Previous Bird News


April 2017


Ruff by David Cuddon




Star bird of the month was the 2cy Bonaparte’s Gull present on Ibsley Water from the 17th until the month end. Presumably the same individual was seen nearby at Hamer Warren Sand Pit on the 29th. Supporting cast included up to three Little Gulls present from the 15th, along with up to two Black Terns (25th-30th). A count of 93 Mediterranean Gulls on Ibsley Water on the 30th was a notable number for the site. Passage waders on Ibsley Water included Ruff (2nd-3rd, 22nd-25th), Bar-tailed Godwit (30th) and Turnstone (30th), while Whimbrel, Greenshank, Ringed Plover, Dunlin and Green and Common Sandpipers were all reported in addition to breeding species. A single Water Pipit lingered (1st-2nd) and an Osprey flew over (27th), while a Great White Egret was seen at Ivy Lake (4th). Away from Blashford Lakes, the White-fronted Goose continued to be reported from Harbridge (3rd-24th), and an Osprey was at Bickton (30th).




The main rarity of the month was a Tawny Pipit briefly at Farlington Marshes (22nd). Also at Farlington, up to two Short-eared Owls lingered (2nd-24th), while spring raptor passage included Osprey (1st) and Marsh Harrier (23rd). A single Spotted Redshank (4th-24th) was the most notable of the waders reported, while passerine migrants included a Nightingale (25th-26th), as well as Redstart, Whinchat, Yellow Wagtail and Wheatear. In Langstone Harbour two Long-tailed Ducks were present (1st-5th). On Hayling Island, a twitchable Serin (5th-8th) was popular with birders. Other sightings from Hayling included Arctic Skua (17th and 20th) and Razorbill (5th).




A smart male Kentish Plover at Pennington Marshes (20th-21st) was the highlight of April. Other waders included Curlew Sandpiper (21st-25th), Jack Snipe (15th), up to four Ruff (1st-22nd) and up to five Spotted Redshank throughout. A Cattle Egret flying east over Oxey Marsh (9th) was notable, while Great White Egrets were seen in the area twice (14th and 24th). Up to three Spoonbills were present for most of the month (6th-29th), often showing extremely well on the lagoons. A single Garganey was present on the 9th, with two from 14th-20th, while a Velvet Scoter was off Pennington (1st-4th). Other sightings from the Keyhaven/Pennington area included up to three Water Pipits (1st-11th), Ring Ouzel (11th), Merlin (2nd and 19th) and Osprey (8th). Sea passage increased as the month progressed, with highlights from Milford-on-Sea including nine Pomarine Skuas (30th), Great Skua (max. 8 on 29th), Arctic Skua (max. 21 on 30th), Puffin (2 on 24th), Velvet Scoter (max. 7 30th), plus Long-tailed Duck, Red- and Black-throated Divers, Black and Arctic Terns, Little Gull, Kittiwake, Guillemot and Fulmar all reported.




April’s birding highlight at Titchfield Haven was the Black-winged Stilt on the Posbrook Floods (1st-2nd). Lingering winter visitors included two Water Pipits (1st) and the over-wintering Little Gull (1st-26th), while two Long-tailed Ducks remained offshore (1st-22nd). Scarcer migrants seen during April included four Garganey (13th), Osprey (11th and 15th), Hen Harrier (27th) and a Ring Ouzel flying over Brownwich Pond (23rd). Sea passage towards the end of the month included Arctic Skua (max. 18 on 30th), Great Skua (30th) and Black Tern (max. 11 on 30th), plus sightings of Little Gull, Arctic Tern, Fulmar and Kittiwake.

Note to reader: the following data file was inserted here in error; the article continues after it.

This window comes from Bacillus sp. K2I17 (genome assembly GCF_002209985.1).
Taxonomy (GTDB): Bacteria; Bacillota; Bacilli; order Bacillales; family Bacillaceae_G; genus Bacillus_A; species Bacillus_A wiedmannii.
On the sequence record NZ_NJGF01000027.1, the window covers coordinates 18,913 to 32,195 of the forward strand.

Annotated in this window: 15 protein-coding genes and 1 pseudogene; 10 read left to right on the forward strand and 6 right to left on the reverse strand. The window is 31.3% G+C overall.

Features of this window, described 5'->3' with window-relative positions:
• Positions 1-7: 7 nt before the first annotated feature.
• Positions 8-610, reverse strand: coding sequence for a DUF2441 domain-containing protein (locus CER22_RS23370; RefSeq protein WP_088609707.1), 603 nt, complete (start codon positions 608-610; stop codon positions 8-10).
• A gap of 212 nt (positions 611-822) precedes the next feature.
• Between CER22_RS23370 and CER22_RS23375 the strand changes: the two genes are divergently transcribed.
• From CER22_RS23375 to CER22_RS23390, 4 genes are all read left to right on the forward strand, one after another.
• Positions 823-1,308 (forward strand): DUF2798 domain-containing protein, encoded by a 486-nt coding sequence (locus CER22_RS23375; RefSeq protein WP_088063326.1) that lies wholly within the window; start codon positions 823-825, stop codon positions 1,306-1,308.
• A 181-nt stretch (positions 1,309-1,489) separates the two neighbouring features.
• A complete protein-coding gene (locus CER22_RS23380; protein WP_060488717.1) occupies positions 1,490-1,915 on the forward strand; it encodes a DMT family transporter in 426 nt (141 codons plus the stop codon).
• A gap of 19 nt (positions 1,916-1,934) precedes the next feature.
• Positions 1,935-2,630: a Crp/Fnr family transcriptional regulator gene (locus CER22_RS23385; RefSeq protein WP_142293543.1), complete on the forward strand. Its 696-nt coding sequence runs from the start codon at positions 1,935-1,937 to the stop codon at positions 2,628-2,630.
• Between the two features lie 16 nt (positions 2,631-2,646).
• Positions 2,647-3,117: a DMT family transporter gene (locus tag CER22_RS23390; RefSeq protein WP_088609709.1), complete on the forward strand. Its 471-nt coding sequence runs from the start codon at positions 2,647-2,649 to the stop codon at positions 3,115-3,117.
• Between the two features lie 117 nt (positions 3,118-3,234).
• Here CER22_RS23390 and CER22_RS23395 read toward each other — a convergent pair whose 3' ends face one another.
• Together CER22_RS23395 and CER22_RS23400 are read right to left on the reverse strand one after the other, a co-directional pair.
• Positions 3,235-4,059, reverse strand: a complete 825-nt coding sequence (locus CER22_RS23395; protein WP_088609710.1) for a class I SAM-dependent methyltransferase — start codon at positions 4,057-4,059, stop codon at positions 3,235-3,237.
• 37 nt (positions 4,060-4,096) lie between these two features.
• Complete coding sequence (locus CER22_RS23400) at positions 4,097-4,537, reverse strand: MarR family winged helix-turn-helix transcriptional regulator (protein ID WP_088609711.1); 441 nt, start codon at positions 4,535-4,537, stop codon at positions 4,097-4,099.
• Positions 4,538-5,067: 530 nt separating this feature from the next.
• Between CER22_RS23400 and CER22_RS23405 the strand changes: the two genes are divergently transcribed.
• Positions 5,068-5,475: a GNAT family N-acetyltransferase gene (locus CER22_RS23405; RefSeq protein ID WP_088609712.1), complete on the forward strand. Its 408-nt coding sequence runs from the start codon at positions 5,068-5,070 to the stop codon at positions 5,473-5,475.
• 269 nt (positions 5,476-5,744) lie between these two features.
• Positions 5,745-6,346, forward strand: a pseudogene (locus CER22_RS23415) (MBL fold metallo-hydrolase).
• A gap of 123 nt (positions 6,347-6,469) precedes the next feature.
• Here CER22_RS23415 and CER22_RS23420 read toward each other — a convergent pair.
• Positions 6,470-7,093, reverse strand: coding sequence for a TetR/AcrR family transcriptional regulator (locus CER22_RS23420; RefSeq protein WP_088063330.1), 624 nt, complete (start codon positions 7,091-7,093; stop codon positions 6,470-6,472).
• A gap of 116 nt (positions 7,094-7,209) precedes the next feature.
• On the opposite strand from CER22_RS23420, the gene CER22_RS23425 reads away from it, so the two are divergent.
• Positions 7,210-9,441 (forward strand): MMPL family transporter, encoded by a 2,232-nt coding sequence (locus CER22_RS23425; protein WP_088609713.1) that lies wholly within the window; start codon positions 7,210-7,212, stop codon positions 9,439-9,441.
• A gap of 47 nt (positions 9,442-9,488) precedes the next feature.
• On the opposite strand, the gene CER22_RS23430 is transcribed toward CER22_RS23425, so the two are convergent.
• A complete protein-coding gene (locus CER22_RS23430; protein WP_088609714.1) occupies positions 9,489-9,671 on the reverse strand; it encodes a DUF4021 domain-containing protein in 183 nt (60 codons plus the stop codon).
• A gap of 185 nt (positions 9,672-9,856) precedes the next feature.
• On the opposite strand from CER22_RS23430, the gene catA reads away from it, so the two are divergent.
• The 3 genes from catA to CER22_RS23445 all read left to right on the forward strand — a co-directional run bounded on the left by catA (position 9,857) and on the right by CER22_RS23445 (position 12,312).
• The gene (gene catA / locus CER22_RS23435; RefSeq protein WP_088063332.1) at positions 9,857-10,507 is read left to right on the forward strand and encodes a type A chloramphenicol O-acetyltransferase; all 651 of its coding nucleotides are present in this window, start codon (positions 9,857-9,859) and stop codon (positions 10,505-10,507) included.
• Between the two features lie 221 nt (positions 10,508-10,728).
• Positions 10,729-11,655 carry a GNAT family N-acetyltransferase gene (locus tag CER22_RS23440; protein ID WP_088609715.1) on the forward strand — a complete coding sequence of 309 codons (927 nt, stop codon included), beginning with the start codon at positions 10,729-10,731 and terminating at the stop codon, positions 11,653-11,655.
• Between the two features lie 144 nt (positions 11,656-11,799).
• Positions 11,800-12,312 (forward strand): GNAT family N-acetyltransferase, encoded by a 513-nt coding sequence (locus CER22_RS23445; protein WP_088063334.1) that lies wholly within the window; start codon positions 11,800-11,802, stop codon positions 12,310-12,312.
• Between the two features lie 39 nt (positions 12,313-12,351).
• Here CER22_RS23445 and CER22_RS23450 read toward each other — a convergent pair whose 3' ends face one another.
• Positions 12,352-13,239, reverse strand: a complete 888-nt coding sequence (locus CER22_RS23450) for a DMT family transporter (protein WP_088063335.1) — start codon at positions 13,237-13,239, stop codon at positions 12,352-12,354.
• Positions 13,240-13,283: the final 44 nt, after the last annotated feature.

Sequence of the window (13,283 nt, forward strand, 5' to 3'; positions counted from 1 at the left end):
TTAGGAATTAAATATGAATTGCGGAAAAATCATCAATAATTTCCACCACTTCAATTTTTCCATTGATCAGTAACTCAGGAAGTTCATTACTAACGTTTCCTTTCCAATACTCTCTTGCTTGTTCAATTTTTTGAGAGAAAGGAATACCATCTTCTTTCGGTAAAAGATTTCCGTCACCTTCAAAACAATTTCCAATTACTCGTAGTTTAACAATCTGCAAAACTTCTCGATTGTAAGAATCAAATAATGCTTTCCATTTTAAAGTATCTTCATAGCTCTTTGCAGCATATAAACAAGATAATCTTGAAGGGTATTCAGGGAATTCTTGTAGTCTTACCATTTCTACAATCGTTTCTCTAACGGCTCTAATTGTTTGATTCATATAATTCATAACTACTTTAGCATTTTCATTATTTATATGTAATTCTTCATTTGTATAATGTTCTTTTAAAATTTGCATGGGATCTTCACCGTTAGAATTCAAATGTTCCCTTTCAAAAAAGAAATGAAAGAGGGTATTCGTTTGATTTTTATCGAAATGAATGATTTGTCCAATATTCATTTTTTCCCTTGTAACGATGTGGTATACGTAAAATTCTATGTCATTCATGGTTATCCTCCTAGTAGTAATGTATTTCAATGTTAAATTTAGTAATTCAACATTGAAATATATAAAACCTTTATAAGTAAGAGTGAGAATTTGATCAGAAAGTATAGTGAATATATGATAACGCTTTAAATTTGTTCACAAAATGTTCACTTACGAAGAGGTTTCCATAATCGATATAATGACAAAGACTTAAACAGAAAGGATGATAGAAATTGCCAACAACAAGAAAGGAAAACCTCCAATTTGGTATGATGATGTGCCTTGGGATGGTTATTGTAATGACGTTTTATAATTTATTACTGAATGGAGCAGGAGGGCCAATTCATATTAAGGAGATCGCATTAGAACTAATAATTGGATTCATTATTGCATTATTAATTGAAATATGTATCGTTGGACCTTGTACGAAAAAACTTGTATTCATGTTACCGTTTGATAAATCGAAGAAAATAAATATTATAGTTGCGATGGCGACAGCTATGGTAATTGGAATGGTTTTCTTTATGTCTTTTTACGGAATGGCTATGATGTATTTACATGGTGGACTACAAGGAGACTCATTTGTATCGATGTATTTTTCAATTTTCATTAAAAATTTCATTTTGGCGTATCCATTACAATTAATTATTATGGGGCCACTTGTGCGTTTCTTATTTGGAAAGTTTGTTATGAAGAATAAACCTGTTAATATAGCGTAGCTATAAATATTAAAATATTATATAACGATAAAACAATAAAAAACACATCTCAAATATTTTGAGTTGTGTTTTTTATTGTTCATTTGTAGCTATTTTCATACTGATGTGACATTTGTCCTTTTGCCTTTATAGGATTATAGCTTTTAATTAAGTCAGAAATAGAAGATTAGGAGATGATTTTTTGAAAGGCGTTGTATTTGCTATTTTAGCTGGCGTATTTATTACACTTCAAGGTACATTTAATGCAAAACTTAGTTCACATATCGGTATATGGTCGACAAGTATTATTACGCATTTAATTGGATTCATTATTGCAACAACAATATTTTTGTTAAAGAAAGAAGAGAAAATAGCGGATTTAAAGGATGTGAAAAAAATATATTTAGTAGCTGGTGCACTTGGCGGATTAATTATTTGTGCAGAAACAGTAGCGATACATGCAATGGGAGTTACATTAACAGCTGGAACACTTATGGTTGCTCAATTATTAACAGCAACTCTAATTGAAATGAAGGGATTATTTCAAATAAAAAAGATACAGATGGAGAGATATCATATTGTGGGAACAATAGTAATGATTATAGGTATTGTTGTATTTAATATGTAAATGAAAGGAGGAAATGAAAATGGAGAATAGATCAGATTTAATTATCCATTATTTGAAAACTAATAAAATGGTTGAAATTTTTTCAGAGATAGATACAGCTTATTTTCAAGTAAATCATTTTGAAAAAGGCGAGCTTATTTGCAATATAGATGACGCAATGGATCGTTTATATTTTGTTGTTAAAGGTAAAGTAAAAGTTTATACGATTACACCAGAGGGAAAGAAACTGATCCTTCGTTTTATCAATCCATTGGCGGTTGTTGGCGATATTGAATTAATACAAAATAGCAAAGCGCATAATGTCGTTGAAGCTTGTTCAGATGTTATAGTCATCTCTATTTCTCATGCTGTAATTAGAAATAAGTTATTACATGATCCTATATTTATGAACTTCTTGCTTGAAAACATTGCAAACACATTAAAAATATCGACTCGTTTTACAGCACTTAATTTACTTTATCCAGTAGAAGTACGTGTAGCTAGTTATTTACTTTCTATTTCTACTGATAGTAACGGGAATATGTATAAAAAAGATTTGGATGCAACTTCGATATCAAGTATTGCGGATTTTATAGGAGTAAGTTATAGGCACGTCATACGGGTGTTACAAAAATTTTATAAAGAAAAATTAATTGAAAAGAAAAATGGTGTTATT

A Cattle Egret at North Boarhunt (27th-30th) was arguably the rarest species seen elsewhere during the month. Great White Egrets were reported from a total of ten sites across the county, with a particular focus on the Test valley, where up to four were at Testwood Lakes (1st, 5th, 21st-30th) and up to three at Fishlake Meadows (9th-30th), although local birders believed at least five birds to be present in the area based on bill colours. Winter birds lingering into April included up to two Great Grey Shrikes at Bishop’s Dyke (18th-25th), up to four Water Pipits at Alresford (4th-9th), two Waxwings at Avington (1st-5th) and Hen Harriers at Alresford Pond (4th) and in the New Forest (1st-12th). Inland reports of scarcer spring migrants included the pair of Garganey remaining at Fleet Pond (1st-8th), Osprey from nine inland sites, Black Terns at Fleet Pond (20th-21st) and Fishlake Meadows (30th), Little Gull at Fleet Pond (9th), Ring Ouzel from several sites including five at Butser Hill (22nd), and a Black Redstart at Danebury (15th). Notable early arrivals included Hobby at Burridge (1st), Garden Warbler in Chandler’s Ford (2nd) and Nightjar at Longslade Bottom (22nd), while Wood Warblers at Old Basing (12th and 19th), Dummer (23rd) and Crab Wood (28th) were all excellent local records. Away from the aforementioned coastal sites, Stokes Bay picked up some good sea passage including a day count of 16 Arctic Skuas (30th), as well as Great Skua, Velvet Scoter and Little Gull amongst other species.


Tom Jordan


May 1st, 2017